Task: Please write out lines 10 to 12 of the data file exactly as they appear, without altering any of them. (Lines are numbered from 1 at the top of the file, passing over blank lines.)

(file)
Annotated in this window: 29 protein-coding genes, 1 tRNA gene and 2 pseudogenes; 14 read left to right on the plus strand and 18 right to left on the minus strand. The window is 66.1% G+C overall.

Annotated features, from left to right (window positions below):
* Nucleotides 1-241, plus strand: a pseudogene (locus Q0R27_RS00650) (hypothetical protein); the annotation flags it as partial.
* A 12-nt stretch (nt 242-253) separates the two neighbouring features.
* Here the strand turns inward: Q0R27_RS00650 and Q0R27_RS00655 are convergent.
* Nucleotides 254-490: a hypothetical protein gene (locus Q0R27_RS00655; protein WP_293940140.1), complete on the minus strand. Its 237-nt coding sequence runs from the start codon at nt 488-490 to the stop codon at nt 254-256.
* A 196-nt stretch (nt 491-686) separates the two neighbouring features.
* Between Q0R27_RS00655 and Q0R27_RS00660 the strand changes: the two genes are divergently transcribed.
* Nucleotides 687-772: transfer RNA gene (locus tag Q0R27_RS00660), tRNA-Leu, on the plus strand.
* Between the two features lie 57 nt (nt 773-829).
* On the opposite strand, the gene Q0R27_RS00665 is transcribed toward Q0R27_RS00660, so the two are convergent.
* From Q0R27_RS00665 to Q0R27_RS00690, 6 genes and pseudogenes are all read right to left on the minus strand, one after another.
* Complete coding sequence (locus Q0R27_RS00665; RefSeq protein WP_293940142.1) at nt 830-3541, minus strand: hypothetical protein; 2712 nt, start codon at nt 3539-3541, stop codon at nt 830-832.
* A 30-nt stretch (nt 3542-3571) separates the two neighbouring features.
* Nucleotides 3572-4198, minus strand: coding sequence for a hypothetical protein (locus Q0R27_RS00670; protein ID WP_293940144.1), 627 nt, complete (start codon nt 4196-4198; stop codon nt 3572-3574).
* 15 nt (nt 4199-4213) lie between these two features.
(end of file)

* Between the two features lie 57 nt (nt 773-829).
* On the opposite strand, the gene Q0R27_RS00665 is transcribed toward Q0R27_RS00660, so the two are convergent.
* From Q0R27_RS00665 to Q0R27_RS00690, 6 genes and pseudogenes are all read right to left on the minus strand, one after another.